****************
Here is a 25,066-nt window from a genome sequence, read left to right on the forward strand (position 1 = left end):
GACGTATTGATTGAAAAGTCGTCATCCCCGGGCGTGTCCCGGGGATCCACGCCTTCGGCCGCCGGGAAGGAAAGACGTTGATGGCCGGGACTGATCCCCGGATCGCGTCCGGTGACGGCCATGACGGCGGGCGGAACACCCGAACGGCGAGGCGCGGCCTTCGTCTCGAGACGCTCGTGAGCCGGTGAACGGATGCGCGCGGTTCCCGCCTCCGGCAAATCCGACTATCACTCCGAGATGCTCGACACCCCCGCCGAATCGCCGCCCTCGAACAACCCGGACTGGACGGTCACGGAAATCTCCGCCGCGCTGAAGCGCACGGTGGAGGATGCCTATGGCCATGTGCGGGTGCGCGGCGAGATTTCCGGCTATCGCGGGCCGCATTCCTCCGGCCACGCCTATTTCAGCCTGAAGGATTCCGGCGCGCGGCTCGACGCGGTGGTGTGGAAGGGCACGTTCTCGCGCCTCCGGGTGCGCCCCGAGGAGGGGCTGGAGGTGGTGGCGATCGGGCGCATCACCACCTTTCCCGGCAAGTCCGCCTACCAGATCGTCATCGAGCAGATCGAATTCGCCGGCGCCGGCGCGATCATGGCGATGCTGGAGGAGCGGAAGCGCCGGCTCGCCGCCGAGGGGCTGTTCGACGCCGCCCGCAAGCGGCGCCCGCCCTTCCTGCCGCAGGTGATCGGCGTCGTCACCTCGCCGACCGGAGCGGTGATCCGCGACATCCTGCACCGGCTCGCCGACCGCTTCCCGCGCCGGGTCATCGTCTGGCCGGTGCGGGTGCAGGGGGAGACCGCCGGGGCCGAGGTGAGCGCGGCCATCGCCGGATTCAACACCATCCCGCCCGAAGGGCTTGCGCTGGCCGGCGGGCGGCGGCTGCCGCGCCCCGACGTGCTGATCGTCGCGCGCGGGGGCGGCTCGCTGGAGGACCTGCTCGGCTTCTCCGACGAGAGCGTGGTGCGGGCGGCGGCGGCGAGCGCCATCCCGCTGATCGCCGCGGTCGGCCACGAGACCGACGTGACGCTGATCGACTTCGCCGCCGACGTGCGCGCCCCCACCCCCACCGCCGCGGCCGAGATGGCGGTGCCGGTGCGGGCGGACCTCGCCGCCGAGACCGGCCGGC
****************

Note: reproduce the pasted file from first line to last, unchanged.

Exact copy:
Here is a 25,066-nt window from a genome sequence, read left to right on the forward strand (position 1 = left end):
GACGTATTGATTGAAAAGTCGTCATCCCCGGGCGTGTCCCGGGGATCCACGCCTTCGGCCGCCGGGAAGGAAAGACGTTGATGGCCGGGACTGATCCCCGGATCGCGTCCGGTGACGGCCATGACGGCGGGCGGAACACCCGAACGGCGAGGCGCGGCCTTCGTCTCGAGACGCTCGTGAGCCGGTGAACGGATGCGCGCGGTTCCCGCCTCCGGCAAATCCGACTATCACTCCGAGATGCTCGACACCCCCGCCGAATCGCCGCCCTCGAACAACCCGGACTGGACGGTCACGGAAATCTCCGCCGCGCTGAAGCGCACGGTGGAGGATGCCTATGGCCATGTGCGGGTGCGCGGCGAGATTTCCGGCTATCGCGGGCCGCATTCCTCCGGCCACGCCTATTTCAGCCTGAAGGATTCCGGCGCGCGGCTCGACGCGGTGGTGTGGAAGGGCACGTTCTCGCGCCTCCGGGTGCGCCCCGAGGAGGGGCTGGAGGTGGTGGCGATCGGGCGCATCACCACCTTTCCCGGCAAGTCCGCCTACCAGATCGTCATCGAGCAGATCGAATTCGCCGGCGCCGGCGCGATCATGGCGATGCTGGAGGAGCGGAAGCGCCGGCTCGCCGCCGAGGGGCTGTTCGACGCCGCCCGCAAGCGGCGCCCGCCCTTCCTGCCGCAGGTGATCGGCGTCGTCACCTCGCCGACCGGAGCGGTGATCCGCGACATCCTGCACCGGCTCGCCGACCGCTTCCCGCGCCGGGTCATCGTCTGGCCGGTGCGGGTGCAGGGGGAGACCGCCGGGGCCGAGGTGAGCGCGGCCATCGCCGGATTCAACACCATCCCGCCCGAAGGGCTTGCGCTGGCCGGCGGGCGGCGGCTGCCGCGCCCCGACGTGCTGATCGTCGCGCGCGGGGGCGGCTCGCTGGAGGACCTGCTCGGCTTCTCCGACGAGAGCGTGGTGCGGGCGGCGGCGGCGAGCGCCATCCCGCTGATCGCCGCGGTCGGCCACGAGACCGACGTGACGCTGATCGACTTCGCCGCCGACGTGCGCGCCCCCACCCCCACCGCCGCGGCCGAGATGGCGGTGCCGGTGCGGGCGGACCTCGCCGCCGAGACCGGCCGGC